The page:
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Chosen plaintext attack

(also CPA)

Chosen plaintext attack definition

A chosen plaintext attack is a method hackers use to break a secret code or encryption system in order to gain unauthorized access to information. In this attack, hackers can choose specific messages (plaintexts) to be encrypted using the target’s encryption algorithm. Doing so produces corresponding ciphertexts (encrypted versions of plaintext). Hackers analyze the ciphertexts to reveal all or part of the secret encryption key. This attack aims to gather information that can be used to decrypt future messages and compromise the system's security.

See also: cryptanalysis, reverse engineering

How a chosen plaintext attack happens

  • The attacker chooses plaintexts they want to encrypt using the target encryption algorithm or system.
  • The chosen plaintexts are encrypted using the target encryption algorithm, producing the corresponding ciphertexts. The attacker may find out the target encryption algorithm through public knowledge or reverse engineering.
  • The attacker observes and records the generated ciphertexts for the chosen plaintexts.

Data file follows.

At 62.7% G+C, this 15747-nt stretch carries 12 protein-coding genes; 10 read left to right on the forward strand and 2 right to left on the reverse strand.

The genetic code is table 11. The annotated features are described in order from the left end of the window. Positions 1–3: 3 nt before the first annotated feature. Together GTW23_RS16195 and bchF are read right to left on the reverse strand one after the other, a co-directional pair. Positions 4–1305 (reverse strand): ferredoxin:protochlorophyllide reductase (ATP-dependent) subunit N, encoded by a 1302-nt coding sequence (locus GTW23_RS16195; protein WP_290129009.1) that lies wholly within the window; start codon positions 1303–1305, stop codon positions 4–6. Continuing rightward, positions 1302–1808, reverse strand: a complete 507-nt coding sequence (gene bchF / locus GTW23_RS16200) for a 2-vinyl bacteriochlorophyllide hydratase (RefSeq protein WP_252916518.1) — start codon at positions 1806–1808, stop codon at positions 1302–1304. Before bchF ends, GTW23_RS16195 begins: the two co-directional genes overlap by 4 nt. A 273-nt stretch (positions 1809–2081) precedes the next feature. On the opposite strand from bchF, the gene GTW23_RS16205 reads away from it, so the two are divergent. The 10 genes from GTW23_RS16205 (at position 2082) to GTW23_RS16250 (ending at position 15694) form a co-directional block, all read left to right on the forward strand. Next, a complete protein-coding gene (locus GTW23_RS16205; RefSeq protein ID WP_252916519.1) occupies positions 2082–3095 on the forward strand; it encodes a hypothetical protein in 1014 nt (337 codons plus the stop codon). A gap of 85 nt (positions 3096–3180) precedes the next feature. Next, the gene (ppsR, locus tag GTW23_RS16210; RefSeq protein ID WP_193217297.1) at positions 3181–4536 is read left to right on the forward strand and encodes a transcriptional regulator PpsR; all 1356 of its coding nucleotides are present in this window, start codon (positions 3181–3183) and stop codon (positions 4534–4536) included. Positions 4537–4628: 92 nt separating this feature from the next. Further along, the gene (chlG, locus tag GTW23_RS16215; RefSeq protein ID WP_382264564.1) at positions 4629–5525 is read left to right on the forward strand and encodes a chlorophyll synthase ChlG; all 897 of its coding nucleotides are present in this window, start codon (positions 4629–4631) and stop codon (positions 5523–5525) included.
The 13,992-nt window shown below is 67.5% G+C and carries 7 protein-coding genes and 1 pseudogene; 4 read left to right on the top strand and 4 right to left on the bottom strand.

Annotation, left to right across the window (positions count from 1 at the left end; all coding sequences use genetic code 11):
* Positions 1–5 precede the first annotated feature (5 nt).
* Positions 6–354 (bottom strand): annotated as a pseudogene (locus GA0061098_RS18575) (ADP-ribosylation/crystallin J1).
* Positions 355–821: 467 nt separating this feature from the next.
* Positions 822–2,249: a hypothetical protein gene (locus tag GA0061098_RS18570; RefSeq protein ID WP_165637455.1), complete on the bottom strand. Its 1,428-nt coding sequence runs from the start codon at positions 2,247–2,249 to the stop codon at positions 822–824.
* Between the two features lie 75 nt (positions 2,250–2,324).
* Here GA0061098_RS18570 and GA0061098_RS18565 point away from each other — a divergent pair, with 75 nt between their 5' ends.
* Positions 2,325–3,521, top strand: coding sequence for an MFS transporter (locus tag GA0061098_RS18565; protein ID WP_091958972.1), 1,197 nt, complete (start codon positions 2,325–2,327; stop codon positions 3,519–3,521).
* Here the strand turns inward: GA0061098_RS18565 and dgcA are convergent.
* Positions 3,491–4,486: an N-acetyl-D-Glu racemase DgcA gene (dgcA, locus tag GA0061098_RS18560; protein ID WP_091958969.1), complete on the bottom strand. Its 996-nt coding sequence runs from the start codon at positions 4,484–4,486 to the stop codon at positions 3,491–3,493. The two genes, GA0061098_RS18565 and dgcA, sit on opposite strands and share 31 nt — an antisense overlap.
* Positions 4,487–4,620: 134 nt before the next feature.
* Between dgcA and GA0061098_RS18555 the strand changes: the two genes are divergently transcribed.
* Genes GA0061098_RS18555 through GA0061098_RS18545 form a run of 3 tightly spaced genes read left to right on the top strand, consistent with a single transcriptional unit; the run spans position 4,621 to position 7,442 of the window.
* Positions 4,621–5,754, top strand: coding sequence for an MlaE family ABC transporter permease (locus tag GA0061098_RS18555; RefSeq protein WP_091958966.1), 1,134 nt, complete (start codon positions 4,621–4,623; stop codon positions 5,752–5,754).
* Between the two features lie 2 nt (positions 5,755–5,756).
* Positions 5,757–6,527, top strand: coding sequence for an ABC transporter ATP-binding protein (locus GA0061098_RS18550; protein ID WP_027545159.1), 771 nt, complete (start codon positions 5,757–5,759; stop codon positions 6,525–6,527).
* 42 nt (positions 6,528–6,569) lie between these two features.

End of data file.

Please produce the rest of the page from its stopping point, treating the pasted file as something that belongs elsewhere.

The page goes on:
• They then analyze the relationship between the chosen plaintexts and their corresponding ciphertexts to identify patterns or vulnerabilities in the encryption algorithm.
  • Based on the analysis, the attacker may attempt to learn more about the secret key or exploit any weaknesses discovered in the encryption process.
  • If necessary, the attacker can repeat the steps above with additional chosen plaintexts to gather more information.

Chosen plaintext attack types

  • Batch chosen plaintext attack. Batch chosen plaintext attack allows the attacker to process multiple plaintexts simultaneously.
  • Adaptive chosen plaintext attack. In this attack, the adversary can dynamically adjust their chosen plaintexts based on the responses received from the encryption system.

Where chosen plaintext attacks could happen

  • Cryptographic protocols. Chosen plaintext attacks can target cryptographic protocols (e.g., secure communication, key exchange, or authentication). By manipulating chosen plaintexts during the protocol's execution, an attacker may gain insights into the protocol's security vulnerabilities or access sensitive information.
  • Network security. Chosen plaintext attacks can target cryptographic systems that protect network communications, such as VPNs (virtual private networks).

How to prevent chosen plaintext attacks

  • Use trusted encryption algorithms. Well-vetted encryption algorithms will have undergone extensive testing to withstand known attacks, including chosen plaintext attacks.
  • Secure key management. Use strong, random, and sufficiently long encryption keys and ensure only authorized users can access them.